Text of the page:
Sunday, October 20, 2013

Horror Fest VIII (Day Three): The Wolf Man, Frankenstein Meets the Wolf Man, and John Dies at the End

 "Even a man who is pure of heart
     and says his prayers by night
         may become a wolf when the wolfsbane blooms
            and the autumn moon is bright"

 That's the poem uttered three times in the first twenty minutes of The Wolf Man, so that audiences won't forget that the movie they came to see (The Wolf Man) is about a man who becomes a wolf. The man in question is Lawrence Talbot (Lon Chaney, Jr.) although you wouldn't know that from the opening credits, which bill Chaney as "The Wolf Man." I must imagine that when The Wolf Man ran on television during the 1950s and 60s that its opening looked familiar to children: title cards introducing the characters play over a brief clip of them from some point in the film, a template of sorts for most TV sitcoms and many dramas.

 Back to the poem for a moment, because the one takeaway I had from watching The Wolf Man this time is that Lawrence Talbot isn't really a man who is "pure of heart" at all. In fact, he's kind of sleazy: not only does he use his father's telescope to spy on Gwen Conliffe (Evelyn Ankers), but he then uses that information while in her father's pawn shop to put the moves on her. He gives her some business about being psychic, but even when he eventually comes clean about how he knew about her earrings, it's still in an unrepentantly smarmy fashion. It's no wonder that she doesn't want to go with him to the gypsy camp and brings along her friend Jenny (Fay Helm).

 It's a good thing that Talbot buys a cane with a silver wolf's head, because the gypsy woman Maleva (Maria Ouspenskaya) is hiding a secret: her son, Bela (Bela Lugosi) is a Dracula... no, wait. That's not right. He's also a wolf man, and while reading Jenny's fortune, Bela realizes she's his next victim. He sends Jenny away, but she can't run fast enough and he attacks her in wolf form (more like German Shepherd form, but you get the idea) and Talbot is injured while killing said wolf with his cane.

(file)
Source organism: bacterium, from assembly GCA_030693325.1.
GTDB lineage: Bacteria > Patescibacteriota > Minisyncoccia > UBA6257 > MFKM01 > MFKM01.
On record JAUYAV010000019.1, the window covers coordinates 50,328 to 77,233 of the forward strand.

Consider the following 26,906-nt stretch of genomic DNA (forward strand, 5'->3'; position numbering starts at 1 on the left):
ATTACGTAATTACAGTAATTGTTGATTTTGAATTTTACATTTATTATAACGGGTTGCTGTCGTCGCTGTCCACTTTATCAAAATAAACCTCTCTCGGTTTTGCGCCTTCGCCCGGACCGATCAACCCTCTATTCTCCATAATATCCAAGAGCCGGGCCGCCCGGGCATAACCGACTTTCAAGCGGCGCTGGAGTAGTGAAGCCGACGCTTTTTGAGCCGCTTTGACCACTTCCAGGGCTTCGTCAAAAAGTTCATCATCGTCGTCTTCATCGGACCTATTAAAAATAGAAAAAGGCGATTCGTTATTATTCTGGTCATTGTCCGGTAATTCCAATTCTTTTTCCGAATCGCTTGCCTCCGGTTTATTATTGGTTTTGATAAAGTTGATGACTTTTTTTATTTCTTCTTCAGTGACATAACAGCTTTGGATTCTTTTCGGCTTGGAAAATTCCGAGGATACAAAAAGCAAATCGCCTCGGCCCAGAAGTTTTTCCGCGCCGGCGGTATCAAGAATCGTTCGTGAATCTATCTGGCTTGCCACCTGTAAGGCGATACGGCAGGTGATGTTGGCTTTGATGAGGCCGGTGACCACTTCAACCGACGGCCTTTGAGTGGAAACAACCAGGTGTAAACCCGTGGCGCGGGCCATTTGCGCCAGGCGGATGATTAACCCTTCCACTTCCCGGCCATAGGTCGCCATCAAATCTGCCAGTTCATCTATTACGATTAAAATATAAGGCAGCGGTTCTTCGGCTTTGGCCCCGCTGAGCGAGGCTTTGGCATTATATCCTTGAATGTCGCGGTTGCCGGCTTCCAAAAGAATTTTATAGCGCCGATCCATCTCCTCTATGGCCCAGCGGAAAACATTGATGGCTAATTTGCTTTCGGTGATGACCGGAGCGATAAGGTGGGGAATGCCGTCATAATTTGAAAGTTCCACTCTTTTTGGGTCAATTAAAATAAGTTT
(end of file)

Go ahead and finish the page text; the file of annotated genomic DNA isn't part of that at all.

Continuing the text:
I'm being a little unkind to The Wolf Man, one of the Universal Classic Monster movies that I was always the fondest of, and I do feel bad about that. I had always remembered Lawrence Talbot as something of a tragic figure, something that continued as long as Chaney reprises the role in various quasi-sequels (House of Frankenstein, Abbot and Costello Meet Frankenstein), but it's hard to feel too sympathetic about a guy who clearly doesn't care that Gwen already has a boyfriend and who behaves in such an underhanded way when he meets her. Perhaps it's supposed to be charming, but when he reveals that he has a telescope and she says "from now on I'll be sure to draw the curtains" and he tells her not to, that's just creepy.

 Talbot is more sympathetic in Frankenstein Meets the Wolf Man, to be sure; after having been killed by his father (Claude Rains, the Invisible Man himself), Lawrence is placed in the family mausoleum, where he at least has peace (as promised by Maleva upon his death). That is, until the two graverobbers show up and break in, looking for jewels. They open Lawrence's coffin and move some of the wolfsbane so they can take his ring (but not before saying the poem for people who might not remember) but seeing as it is a full moon, after all, it's hard to keep a dead werewolf down...

 Revived and apparently immortal, Talbot is found in Cardiff and taken to a nearby hospital with head trauma (the cane wound that killed him) and he's patched up by Dr. Mannering (Patric Knowles) while the authorities try to figure out who their mystery man is. Lawrence Talbot has been dead for four years, so the man in the hospital can't possibly be who he claims he is. And the following night a police officer is murdered by a wolf, something that Talbot seems to know about.